Diving Aliwal Shoals, South Africa

After leaving Zimbabwe we flew back to South Africa to go on a three-day dive trip in the Kwazulu-Natal on Aliwal Shoals. We were pretty excited to get wet again after being in the blistering heat for a week but I think we expected the weather to be a bit warmer than it was. Unfortunately for us, a cold front had moved in the day we arrived and the temperature outside was around 15 C. Aliwal Dive Centre and Bed and Breakfast is an hour drive from the King Shaka Airport and because we arrived so late in the day the only way for us to get there was via a taxi and it cost us 1278 Rand which is the equivalent of about $128 USD. By the time we got to the Centre, found our room, and settled in it was almost 10pm and we had to get up for our first dives at 6:30 the next morning. We decided to use another one of our MRE’s and boiled some water in the electric kettle in the room and enjoyed our Mountain House Chili Mac with Beef using teaspoons.

When we woke up in the morning, we could see the ocean from our balcony and the sea was calm but the weather was cold and looked like it would rain. Luckily, when you dive you get wet anyway so rain isn’t too much of a bother. We set up our gear and loaded the inflatable rib and rode down to the beach in the back of the pickup truck. The skipper launched the boat from the river side of the beach, loaded us in, and then rocketed out through the shore break to the shoals, a twenty minute boat ride out to sea.


Our first dive the visibility was poor but we did get to see our very first Sand Tiger shark, otherwise known as a Raggie. They are such docile sharks despite their menacing teeth; they just cruise around and seem very unfazed by divers around them.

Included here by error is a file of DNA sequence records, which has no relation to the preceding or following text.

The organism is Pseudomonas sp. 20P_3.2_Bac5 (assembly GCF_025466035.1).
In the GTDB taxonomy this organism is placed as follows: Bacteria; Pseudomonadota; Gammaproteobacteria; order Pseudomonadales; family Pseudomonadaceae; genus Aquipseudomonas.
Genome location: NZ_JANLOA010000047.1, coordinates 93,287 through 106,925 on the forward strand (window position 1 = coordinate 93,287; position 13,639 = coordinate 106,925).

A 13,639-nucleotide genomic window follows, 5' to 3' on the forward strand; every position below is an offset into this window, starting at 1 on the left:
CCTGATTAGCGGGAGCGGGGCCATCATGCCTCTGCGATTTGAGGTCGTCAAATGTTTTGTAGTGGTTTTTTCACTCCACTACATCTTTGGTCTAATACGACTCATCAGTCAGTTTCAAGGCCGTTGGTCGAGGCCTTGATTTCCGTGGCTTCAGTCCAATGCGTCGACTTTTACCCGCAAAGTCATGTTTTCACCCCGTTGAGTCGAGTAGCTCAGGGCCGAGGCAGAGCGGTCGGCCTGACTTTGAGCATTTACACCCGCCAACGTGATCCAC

On all our subsequent dives the visibility remained poor, ten meters at best and four meters at worst. We did get to see a few more Raggies, a couple of green sea turtles (one that was absolutely massive!), giant Potato Bass (groupers), and some fun little nudibranchs as well as a slew of other species of fish all swimming in a plankton soup. On one of our dives, the number of salps was staggering, there must have been tens of thousands of them.


The dive shop we went with, Aliwal Dive Centre was top notch, run by very professional and nice people. The B&B upstairs makes early morning diving easy and hassle free, and the complimentary English breakfast after the dives is delicious and fills you up after a great morning underwater. The diving was a bit disappointing but I think our timing and the poor visibility made what could be incredible diving, slightly lack luster.


Our last day there we didn’t dive because Ronen started to get a cold and he didn’t want to push it and ruin our diving in Mozambique. We relaxed at the shop and then we wanted to walk around town a bit. Umkomass is a quiet town but it is apparently not safe to walk around even during the middle of the day. We were warned on several occasions not to walk on the beach at all. Then when we did walk during the day to the little surf shop up the street, we were told by a local man that muggings were on the rise and it would be in our best interest just to go back to the dive shop. Not being able to walk to dinner or stroll down the beach was very hard for me throughout our time in South Africa. Everywhere we went it wasn’t safe to walk at night or even during the day in some places, which is something that I am not used to and I don’t think I could ever get used to. For me it put a whole different feeling to our experiences. Knowing that you aren’t the most safe or secure made it impossible for me to completely relax and enjoy myself.